Hawaii athlete with Type 1 diabetes helps raise $100,000 to find - KFVE, K5-Hawaii News Now, Local Programming

Hawaii athlete with Type 1 diabetes helps raise $100,000 to find a cure

HONOLULU (HawaiiNewsNow) -

A young athlete from Honolulu who is living with Type 1 diabetes says he's standing up to his disease to help make a difference for others.

Using social media to spread the word, 11-year old Maxim Speed – a sixth grader at Nimitz Elementary School – has already helped raise $100,000 for charity.

Speed says he was diagnosed with Type 1 diabetes at the age of 7.

"Every 20 minutes, I was asking my teacher if I could go use the bathroom, so we knew something was wrong," he said. 

The diagnosis created an extremely stressful time for his family as they transitioned to a life with his new condition.       

"In the beginning, it was rough. You're terrified all the time," said Speed's mother, Sandra Serrano. "At night, we would have to wake up at 2 a.m. in the morning every day to make sure that his blood sugar is high enough, so he doesn't slip into a coma."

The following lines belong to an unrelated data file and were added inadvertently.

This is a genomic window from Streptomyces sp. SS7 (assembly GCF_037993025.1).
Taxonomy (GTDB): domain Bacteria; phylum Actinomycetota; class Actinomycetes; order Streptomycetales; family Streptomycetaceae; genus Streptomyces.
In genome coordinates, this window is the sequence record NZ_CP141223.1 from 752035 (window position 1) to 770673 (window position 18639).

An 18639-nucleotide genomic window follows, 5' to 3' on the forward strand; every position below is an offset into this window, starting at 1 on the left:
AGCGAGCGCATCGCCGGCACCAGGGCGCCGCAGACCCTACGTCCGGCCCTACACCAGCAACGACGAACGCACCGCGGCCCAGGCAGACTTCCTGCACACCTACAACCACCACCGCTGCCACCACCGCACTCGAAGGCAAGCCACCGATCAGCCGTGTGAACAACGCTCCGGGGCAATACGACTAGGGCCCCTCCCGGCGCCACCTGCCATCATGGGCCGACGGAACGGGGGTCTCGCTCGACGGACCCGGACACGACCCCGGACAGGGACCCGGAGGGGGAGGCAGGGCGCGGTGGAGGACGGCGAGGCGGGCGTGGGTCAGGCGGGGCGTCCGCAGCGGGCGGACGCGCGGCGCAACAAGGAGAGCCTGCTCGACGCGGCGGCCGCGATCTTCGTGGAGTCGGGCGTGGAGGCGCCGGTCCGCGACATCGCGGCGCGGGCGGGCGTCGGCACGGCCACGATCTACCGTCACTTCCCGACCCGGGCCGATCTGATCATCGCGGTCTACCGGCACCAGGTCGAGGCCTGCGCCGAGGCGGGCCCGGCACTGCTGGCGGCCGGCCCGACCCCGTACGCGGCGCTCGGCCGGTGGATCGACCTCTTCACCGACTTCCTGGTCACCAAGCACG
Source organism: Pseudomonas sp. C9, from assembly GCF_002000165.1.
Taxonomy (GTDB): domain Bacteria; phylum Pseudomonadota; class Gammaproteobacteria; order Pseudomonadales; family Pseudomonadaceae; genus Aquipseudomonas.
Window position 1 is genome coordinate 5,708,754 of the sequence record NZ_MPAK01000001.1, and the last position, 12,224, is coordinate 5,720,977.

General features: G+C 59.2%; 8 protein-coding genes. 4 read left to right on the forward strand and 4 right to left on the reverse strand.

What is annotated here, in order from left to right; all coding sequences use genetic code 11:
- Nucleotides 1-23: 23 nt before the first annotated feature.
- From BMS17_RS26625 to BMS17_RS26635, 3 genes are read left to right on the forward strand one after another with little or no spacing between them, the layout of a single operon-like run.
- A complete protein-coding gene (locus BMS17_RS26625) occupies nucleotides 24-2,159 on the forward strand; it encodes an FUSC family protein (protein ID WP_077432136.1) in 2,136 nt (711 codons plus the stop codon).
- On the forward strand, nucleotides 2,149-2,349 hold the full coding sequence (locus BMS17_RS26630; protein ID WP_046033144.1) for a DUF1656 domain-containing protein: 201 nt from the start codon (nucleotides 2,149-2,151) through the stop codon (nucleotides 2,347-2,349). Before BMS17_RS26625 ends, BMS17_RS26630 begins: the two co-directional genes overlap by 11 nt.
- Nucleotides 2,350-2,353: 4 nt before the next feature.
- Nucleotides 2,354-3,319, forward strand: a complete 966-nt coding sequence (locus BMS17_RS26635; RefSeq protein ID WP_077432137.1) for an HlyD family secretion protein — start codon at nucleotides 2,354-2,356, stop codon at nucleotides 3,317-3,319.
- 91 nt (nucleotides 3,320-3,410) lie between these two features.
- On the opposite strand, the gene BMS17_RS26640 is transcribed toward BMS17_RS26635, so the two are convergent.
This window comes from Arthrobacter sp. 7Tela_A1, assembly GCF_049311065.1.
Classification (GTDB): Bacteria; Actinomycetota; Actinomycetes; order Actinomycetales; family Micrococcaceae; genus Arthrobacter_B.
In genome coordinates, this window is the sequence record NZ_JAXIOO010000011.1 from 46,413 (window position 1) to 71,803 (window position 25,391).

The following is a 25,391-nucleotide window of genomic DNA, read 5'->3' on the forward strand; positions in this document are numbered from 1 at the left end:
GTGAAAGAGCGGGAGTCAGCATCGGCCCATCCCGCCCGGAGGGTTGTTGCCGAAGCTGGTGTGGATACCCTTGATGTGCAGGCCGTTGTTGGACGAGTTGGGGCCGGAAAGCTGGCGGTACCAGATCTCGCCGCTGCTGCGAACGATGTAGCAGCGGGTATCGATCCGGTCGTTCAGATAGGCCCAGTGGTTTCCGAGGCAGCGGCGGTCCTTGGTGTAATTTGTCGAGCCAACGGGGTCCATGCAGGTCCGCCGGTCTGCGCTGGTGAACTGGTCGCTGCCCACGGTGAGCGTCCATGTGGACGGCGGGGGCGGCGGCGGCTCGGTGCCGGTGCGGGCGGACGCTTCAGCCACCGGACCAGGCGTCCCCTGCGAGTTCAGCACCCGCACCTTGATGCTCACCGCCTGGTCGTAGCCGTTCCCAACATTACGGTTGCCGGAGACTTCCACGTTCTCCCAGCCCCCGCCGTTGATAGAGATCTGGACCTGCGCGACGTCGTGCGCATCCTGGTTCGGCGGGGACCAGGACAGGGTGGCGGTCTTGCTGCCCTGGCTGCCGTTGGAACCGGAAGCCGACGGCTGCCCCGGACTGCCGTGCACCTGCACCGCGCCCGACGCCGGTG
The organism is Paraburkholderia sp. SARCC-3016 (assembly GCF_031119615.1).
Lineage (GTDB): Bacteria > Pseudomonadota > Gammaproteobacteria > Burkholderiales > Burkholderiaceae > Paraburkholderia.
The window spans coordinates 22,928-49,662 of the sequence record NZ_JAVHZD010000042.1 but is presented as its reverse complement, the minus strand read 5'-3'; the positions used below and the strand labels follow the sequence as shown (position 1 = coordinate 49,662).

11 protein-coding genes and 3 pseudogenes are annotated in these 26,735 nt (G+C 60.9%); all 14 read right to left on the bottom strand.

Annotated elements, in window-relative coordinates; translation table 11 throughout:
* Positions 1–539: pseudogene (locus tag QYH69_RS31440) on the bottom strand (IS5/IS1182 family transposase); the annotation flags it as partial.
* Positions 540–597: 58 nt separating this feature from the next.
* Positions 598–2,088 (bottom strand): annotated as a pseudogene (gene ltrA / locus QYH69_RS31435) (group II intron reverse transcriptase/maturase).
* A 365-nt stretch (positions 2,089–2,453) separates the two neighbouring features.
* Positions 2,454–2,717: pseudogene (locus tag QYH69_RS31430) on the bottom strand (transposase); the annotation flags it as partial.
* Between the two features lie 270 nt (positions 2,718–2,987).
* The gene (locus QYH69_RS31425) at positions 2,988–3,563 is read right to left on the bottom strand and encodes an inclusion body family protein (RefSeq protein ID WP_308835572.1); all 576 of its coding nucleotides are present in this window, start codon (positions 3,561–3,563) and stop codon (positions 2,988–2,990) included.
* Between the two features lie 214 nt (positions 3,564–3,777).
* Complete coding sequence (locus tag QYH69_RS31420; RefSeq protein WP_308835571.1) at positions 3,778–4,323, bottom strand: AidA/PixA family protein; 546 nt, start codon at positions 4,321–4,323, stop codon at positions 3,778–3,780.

While Maxim says he's gotten used to the daily tasks of checking his blood sugar levels and watching what he eats, he says his love of soccer helps keep him healthy, focused, and determined to not to let diabetes stand in the way of his dream – playing professional soccer.

"I just have to check it at half time during a game and right before I start the game to make sure my numbers are fine before I go in," Maxim said. 

Back in November, Maxim got involved with a social media campaign called the "Call of the Warrior" that was launched by Dexcom, a company that develops blood sugar monitoring products for diabetes patients.  

Maxim, along with 28,000 others, posted 'Warrior Calls' that demonstrated a life without limits when living with diabetes. 

"You can still do anything you want, as long as you take care of your numbers and stay healthy," he said.      

The company says the campaign raised $100,000 for diabetes charities, as well as lots of awareness about a chronic disease that affects more than 30 million Americans. 

"For him to be able to use something that maybe is considered a disadvantage and flip it and turn it into an advantage and educate people and kind of be a role model to other kids, I'm very proud of him," Serrano said. 

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